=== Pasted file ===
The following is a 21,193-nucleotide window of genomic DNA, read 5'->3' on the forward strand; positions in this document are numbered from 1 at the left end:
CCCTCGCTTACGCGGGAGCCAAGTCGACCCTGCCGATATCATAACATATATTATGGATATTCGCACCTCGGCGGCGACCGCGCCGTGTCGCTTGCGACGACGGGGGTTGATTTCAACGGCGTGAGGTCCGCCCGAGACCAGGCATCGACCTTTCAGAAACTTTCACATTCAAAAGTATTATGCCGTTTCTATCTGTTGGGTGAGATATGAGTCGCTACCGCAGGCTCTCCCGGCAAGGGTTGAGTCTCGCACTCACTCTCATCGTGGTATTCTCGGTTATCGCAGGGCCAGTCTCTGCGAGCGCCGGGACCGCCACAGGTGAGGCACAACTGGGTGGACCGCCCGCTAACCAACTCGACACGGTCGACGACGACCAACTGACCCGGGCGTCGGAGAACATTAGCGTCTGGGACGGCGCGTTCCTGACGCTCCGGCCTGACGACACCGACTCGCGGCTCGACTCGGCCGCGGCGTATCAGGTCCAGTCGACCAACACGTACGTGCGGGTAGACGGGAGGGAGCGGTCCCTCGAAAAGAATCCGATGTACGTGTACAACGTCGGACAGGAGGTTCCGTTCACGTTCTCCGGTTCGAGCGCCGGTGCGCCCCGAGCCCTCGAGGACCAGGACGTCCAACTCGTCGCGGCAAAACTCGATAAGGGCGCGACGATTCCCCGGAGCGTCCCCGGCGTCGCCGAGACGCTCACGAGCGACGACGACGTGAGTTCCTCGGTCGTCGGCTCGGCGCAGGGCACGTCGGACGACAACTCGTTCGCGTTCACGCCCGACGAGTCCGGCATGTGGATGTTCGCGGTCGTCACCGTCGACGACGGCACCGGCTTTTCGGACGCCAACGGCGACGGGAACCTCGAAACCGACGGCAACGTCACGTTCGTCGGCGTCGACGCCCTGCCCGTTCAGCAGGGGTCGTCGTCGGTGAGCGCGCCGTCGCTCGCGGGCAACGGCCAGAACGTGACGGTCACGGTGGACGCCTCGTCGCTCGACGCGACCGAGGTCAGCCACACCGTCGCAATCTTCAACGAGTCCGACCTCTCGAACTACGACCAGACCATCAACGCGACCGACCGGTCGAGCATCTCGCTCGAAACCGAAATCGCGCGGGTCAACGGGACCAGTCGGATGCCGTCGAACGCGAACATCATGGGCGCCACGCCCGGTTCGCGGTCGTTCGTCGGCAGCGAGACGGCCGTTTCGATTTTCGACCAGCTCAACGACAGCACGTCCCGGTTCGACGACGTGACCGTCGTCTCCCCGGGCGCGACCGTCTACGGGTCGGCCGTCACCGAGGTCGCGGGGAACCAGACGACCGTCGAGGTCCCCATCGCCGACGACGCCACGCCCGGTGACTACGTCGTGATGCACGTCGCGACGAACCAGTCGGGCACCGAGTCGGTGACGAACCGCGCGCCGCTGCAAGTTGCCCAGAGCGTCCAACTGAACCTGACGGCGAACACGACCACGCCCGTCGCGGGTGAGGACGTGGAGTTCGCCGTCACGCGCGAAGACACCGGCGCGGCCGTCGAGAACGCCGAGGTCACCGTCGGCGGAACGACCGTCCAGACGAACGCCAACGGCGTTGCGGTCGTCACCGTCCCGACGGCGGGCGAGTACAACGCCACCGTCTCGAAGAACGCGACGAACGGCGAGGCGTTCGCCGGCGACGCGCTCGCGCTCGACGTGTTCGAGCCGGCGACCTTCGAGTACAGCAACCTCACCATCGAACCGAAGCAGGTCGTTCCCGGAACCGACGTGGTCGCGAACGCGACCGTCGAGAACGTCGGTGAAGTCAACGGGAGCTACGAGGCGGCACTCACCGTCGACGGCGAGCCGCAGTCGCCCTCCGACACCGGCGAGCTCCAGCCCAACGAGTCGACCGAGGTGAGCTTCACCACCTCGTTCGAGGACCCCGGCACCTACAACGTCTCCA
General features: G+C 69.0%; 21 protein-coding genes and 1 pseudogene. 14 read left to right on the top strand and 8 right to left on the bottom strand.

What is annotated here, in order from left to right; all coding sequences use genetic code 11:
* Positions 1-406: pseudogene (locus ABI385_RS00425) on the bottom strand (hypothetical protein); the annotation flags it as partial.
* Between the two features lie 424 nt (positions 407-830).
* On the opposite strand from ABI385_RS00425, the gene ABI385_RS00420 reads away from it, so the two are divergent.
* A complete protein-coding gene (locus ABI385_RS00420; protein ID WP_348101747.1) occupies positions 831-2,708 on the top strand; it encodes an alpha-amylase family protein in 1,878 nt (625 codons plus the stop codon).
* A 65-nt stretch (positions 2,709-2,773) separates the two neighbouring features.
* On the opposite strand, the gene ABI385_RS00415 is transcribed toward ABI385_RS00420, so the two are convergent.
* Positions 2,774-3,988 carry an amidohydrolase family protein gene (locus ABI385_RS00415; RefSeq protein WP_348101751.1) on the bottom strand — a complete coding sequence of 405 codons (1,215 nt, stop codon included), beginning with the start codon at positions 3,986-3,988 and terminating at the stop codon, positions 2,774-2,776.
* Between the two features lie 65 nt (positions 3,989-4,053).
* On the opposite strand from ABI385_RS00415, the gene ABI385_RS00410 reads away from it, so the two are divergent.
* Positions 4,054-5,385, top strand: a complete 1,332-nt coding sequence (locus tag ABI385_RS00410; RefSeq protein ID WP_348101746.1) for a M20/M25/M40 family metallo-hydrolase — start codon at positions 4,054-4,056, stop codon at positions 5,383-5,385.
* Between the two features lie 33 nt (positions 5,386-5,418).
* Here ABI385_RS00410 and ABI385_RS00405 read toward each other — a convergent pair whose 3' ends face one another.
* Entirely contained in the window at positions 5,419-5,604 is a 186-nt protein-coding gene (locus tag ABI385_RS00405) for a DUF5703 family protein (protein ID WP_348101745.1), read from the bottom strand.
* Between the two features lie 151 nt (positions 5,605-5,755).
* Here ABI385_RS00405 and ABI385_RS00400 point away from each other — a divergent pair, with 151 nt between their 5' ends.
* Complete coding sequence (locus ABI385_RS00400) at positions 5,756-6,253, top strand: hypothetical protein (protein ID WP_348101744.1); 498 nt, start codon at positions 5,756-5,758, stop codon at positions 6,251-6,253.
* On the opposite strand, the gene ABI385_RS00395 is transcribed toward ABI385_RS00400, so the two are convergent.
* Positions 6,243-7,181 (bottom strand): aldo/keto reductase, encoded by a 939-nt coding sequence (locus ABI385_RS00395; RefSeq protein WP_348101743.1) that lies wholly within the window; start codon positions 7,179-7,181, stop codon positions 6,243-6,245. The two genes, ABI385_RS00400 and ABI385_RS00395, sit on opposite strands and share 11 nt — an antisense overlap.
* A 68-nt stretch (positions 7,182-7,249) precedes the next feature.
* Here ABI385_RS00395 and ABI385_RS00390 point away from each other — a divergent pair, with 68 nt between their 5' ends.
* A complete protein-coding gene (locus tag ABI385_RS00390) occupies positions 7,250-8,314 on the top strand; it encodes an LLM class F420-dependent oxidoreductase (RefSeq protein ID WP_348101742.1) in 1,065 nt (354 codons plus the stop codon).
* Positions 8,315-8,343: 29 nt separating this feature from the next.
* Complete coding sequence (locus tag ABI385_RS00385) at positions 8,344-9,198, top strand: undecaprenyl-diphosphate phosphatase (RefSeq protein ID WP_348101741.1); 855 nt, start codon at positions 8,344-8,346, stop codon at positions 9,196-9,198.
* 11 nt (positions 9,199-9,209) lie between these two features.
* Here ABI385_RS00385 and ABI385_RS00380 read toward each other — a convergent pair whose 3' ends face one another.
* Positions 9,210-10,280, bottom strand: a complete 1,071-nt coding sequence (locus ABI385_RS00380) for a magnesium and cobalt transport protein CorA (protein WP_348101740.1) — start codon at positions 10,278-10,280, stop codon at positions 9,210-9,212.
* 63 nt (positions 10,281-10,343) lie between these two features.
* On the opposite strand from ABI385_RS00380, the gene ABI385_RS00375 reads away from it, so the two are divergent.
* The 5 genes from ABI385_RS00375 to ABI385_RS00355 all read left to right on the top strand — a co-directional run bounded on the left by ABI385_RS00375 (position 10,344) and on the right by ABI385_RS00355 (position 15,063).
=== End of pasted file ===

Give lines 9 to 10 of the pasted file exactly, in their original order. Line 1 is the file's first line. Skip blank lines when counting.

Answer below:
* A 65-nt stretch (positions 2,709-2,773) separates the two neighbouring features.
* On the opposite strand, the gene ABI385_RS00415 is transcribed toward ABI385_RS00420, so the two are convergent.